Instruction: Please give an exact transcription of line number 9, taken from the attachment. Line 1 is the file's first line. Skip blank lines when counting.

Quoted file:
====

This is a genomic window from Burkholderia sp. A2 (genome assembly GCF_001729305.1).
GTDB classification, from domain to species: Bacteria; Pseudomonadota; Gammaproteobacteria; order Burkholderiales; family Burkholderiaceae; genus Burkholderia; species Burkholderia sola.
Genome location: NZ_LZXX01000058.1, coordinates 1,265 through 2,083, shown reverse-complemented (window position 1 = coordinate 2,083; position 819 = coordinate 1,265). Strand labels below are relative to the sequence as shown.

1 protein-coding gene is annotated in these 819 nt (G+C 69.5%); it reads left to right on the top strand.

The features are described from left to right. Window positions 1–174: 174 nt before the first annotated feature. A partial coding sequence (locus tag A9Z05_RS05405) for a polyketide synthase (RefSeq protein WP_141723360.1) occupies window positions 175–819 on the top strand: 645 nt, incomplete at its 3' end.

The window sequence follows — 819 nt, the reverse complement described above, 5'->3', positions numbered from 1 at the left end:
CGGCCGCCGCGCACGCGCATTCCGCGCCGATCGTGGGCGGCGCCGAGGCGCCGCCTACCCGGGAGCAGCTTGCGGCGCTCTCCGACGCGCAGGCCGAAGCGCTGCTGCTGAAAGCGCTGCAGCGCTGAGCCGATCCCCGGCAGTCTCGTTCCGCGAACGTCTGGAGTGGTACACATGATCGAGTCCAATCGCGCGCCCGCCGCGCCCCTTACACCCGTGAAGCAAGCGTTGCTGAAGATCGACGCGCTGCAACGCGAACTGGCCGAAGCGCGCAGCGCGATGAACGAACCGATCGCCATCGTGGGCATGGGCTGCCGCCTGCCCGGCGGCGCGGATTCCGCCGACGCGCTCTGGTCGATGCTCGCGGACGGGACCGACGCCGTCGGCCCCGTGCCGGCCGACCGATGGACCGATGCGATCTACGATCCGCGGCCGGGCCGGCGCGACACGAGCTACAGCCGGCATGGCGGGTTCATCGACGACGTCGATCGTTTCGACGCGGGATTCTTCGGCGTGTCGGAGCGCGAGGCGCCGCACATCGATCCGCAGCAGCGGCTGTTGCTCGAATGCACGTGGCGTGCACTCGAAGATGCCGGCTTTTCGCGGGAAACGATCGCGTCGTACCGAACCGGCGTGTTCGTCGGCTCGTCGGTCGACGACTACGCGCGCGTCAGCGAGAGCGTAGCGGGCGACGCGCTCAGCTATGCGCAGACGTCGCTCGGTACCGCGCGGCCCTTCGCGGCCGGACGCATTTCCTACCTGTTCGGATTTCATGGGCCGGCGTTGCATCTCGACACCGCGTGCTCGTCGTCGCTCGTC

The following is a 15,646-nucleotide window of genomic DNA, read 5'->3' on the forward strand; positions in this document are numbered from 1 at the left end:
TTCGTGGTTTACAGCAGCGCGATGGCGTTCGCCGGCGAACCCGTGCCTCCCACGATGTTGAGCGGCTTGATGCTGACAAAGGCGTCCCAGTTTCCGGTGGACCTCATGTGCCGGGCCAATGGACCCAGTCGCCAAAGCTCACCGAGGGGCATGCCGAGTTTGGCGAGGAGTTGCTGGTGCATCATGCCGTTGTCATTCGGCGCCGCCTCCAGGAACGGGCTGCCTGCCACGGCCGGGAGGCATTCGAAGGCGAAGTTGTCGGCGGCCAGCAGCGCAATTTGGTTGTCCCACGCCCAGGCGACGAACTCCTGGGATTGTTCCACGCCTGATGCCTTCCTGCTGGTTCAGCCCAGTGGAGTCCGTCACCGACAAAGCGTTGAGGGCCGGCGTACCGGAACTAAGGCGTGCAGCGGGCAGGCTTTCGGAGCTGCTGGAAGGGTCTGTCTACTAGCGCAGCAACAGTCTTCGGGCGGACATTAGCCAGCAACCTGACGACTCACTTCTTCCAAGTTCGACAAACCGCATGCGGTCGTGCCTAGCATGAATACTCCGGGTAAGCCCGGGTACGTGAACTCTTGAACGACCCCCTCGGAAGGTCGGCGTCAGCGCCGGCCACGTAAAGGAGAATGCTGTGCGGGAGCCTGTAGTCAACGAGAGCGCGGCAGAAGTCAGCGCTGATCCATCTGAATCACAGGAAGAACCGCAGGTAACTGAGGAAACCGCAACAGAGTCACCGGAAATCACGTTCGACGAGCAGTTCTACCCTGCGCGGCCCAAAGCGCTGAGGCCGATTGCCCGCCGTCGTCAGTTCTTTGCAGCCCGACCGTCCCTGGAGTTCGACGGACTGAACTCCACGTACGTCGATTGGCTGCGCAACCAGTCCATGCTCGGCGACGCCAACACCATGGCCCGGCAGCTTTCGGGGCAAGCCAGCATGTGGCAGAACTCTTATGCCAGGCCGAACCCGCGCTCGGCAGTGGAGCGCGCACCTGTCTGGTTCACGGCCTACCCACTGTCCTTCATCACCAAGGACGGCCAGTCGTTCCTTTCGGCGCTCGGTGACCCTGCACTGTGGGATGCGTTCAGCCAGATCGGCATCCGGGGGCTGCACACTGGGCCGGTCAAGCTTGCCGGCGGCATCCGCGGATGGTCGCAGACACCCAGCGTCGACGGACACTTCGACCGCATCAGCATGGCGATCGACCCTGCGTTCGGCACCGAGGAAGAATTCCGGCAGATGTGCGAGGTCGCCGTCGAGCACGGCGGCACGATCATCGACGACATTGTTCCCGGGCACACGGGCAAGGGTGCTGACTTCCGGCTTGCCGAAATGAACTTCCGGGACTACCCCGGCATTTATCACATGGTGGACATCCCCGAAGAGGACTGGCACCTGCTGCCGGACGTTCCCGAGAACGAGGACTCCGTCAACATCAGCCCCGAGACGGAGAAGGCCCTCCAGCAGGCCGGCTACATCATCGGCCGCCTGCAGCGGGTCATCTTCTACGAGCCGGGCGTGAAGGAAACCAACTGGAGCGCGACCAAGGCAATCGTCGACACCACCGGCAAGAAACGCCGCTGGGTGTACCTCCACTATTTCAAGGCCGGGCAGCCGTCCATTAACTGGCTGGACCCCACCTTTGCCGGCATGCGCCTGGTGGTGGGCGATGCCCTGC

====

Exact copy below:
TTCGTGGTTTACAGCAGCGCGATGGCGTTCGCCGGCGAACCCGTGCCTCCCACGATGTTGAGCGGCTTGATGCTGACAAAGGCGTCCCAGTTTCCGGTGGACCTCATGTGCCGGGCCAATGGACCCAGTCGCCAAAGCTCACCGAGGGGCATGCCGAGTTTGGCGAGGAGTTGCTGGTGCATCATGCCGTTGTCATTCGGCGCCGCCTCCAGGAACGGGCTGCCTGCCACGGCCGGGAGGCATTCGAAGGCGAAGTTGTCGGCGGCCAGCAGCGCAATTTGGTTGTCCCACGCCCAGGCGACGAACTCCTGGGATTGTTCCACGCCTGATGCCTTCCTGCTGGTTCAGCCCAGTGGAGTCCGTCACCGACAAAGCGTTGAGGGCCGGCGTACCGGAACTAAGGCGTGCAGCGGGCAGGCTTTCGGAGCTGCTGGAAGGGTCTGTCTACTAGCGCAGCAACAGTCTTCGGGCGGACATTAGCCAGCAACCTGACGACTCACTTCTTCCAAGTTCGACAAACCGCATGCGGTCGTGCCTAGCATGAATACTCCGGGTAAGCCCGGGTACGTGAACTCTTGAACGACCCCCTCGGAAGGTCGGCGTCAGCGCCGGCCACGTAAAGGAGAATGCTGTGCGGGAGCCTGTAGTCAACGAGAGCGCGGCAGAAGTCAGCGCTGATCCATCTGAATCACAGGAAGAACCGCAGGTAACTGAGGAAACCGCAACAGAGTCACCGGAAATCACGTTCGACGAGCAGTTCTACCCTGCGCGGCCCAAAGCGCTGAGGCCGATTGCCCGCCGTCGTCAGTTCTTTGCAGCCCGACCGTCCCTGGAGTTCGACGGACTGAACTCCACGTACGTCGATTGGCTGCGCAACCAGTCCATGCTCGGCGACGCCAACACCATGGCCCGGCAGCTTTCGGGGCAAGCCAGCATGTGGCAGAACTCTTATGCCAGGCCGAACCCGCGCTCGGCAGTGGAGCGCGCACCTGTCTGGTTCACGGCCTACCCACTGTCCTTCATCACCAAGGACGGCCAGTCGTTCCTTTCGGCGCTCGGTGACCCTGCACTGTGGGATGCGTTCAGCCAGATCGGCATCCGGGGGCTGCACACTGGGCCGGTCAAGCTTGCCGGCGGCATCCGCGGATGGTCGCAGACACCCAGCGTCGACGGACACTTCGACCGCATCAGCATGGCGATCGACCCTGCGTTCGGCACCGAGGAAGAATTCCGGCAGATGTGCGAGGTCGCCGTCGAGCACGGCGGCACGATCATCGACGACATTGTTCCCGGGCACACGGGCAAGGGTGCTGACTTCCGGCTTGCCGAAATGAACTTCCGGGACTACCCCGGCATTTATCACATGGTGGACATCCCCGAAGAGGACTGGCACCTGCTGCCGGACGTTCCCGAGAACGAGGACTCCGTCAACATCAGCCCCGAGACGGAGAAGGCCCTCCAGCAGGCCGGCTACATCATCGGCCGCCTGCAGCGGGTCATCTTCTACGAGCCGGGCGTGAAGGAAACCAACTGGAGCGCGACCAAGGCAATCGTCGACACCACCGGCAAGAAACGCCGCTGGGTGTACCTCCACTATTTCAAGGCCGGGCAGCCGTCCATTAACTGGCTGGACCCCACCTTTGCCGGCATGCGCCTGGTGGTGGGCGATGCCCTGC